History of Staufer Kaserne – Pfullendorf, Germany
Karlheinz Fahlbusch (credited as the original author in German)
PFULLENDORF September 10, 2018
A garrison with tradition: Even Chancellor Ludwig Erhard visited the barracks in Pfullendorf in the 1960s
It was September 22, 1902 when Lieutenant-General Paul von Hindenburg and Major General Konrad Friedrich von Hausmann with 90 officers and 1,950 men were quartered in Pfullendorf. The reason was the big autumn maneuvers. Hindenburg lived in the hotel “Schwanen” (today Café Moccafloor) and later in the castle in Hindenburg. At that time, Hindenburg was commanding the 28th Infantry Division in Karlsruhe.
At first nobody thought of a large Garrison
The rearmament of the Federal Republic of Germany in the 1950s was also criticized in Pfullendorf. The original demand for a demilitarized country still haunted many people, and last but not least, it was also many former front-line fighters who “finally got fed up” with the military, as was reported several times. For Pfullendorf, however, the garrison was also an important economic factor. Here was an area constantly being built and expanded. And it has remained so to this day.
Because the city of Pfullendorf recognized the economic and sociological importance of a garrison for its own growth, the Municipal Council took the unanimous decision, to seek a garrison intensively. The municipal council decided on December 6, 1954 to send written requests to the Federal Chancellery (the Federal Chancellor at the time was Konrad Adenauer; and Hans Globke was Head of the Federal Chancellery) asking for consideration to place a military garrison in Pfullendorf. Following is the text of such a letter:
To the Federal Chancellery!
The city council of the city of Pfullendorf followed with great interest the questions related to a German defense contribution and is happy to help by providing one suitable terrain for housing a garrison, and would it would be greatly appreciated if their willingness would be crowned with success. German troops would not be in Pfullendorf uninvited and hostile guests like it might be the case elsewhere. There would be no psychological difficulties in any way to overcome. The population of Pfullendorf would greet the garrison with great understanding. . .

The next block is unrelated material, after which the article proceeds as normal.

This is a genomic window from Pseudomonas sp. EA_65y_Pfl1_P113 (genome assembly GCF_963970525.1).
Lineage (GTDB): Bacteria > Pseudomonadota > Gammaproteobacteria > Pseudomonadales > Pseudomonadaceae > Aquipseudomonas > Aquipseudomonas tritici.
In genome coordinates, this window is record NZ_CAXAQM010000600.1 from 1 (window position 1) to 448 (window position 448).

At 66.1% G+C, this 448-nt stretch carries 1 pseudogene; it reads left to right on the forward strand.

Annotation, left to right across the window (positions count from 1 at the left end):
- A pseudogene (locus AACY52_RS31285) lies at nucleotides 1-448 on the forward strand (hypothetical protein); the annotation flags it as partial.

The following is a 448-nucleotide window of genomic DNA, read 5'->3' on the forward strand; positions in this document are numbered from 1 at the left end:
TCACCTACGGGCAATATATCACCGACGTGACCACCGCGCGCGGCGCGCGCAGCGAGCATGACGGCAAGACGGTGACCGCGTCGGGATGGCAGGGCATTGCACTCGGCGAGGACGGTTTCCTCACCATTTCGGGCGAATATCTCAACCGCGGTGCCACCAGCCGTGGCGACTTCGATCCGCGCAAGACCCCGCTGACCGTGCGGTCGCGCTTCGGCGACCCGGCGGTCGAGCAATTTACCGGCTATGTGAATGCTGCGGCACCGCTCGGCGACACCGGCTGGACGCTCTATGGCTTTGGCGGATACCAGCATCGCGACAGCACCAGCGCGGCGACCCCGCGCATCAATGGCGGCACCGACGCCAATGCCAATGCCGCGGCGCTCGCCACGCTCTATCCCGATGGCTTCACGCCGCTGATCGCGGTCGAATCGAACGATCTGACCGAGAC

The draft of this letter came from the pen of the Pfullendorf municipal council’s Dr. Walter Ott.
It is said that next to the mayors (Leo Frank and Hans Ruck) and especially the aldermen (Dr. Walter Ott and Willi Nusser), that in the course of the process to seek a military garrison in Pfullendorf, key Pfullendorf municipal leaders several times personally visited Bonn to lobby for such a garrison.¹
At that time nobody thought of a large garrison in Pfullendorf and if history had gone differently, the barracks in Linzgaustadt might have been named after the future Reich President and Generalfeldmarschall. Now it is simply called “Staufer barracks”, named after the great emperor family, to whom Pfullendorf also owes its city rights. After the planning work for the barracks was completed in 1956, the groundbreaking ceremony took place on July 20, 1957. It was the commemoration day for resistance fighter Claus Schenk Graf von Stauffenberg, which has been celebrated in more and more places in the Federal Republic since 1952. Location management was established in September 1958 and the keys for the first construction phase were handed over just a year later. The original name of the installation was “New Barracks.”
Garrison in Pfullendorf officially since 1959
On June 22, 1959, the first battalion marched through the upper gate and the old Pfullendorf town. Since then, the Pfullendorf garrison has officially existed.
10,000 spectators at vows
Today it would be unthinkable that 10,000 people would attend a public vow. However, on 15 November 1962, it was 300 recruits from Pfullendorf took part in the first solemn pledge in Überlingen. In Pfullendorf itself, this was already the case on 23 February 1961.² As early as September 1961, the then Prime Minister of Baden-Württemberg, Kurt Georg Kiesinger, had visited the barracks and thus opened the round of high-ranking politicians who found their way to Linzgau in the 1960s. As part of a festive appeal on October 27, 1964 through the “New Barracks,” the Deputy Division Commander, General Kleyser, renamed the installation from “New Barracks” to “Generaloberst vonFritsch” barracks. On 25 June 1965, Kurt Georg Kiesinger (now the Federal Chancellor) returned for a visit. Defense Minister Kai Uwe von Hassel also brought Ludwig Erhard, an artilleryman himself during the First World War. In 1969, Prime Minister Hans Filbinger honored the soldiers. He later had to resign because of four judgments he had made as a marine judge and NSDAP member.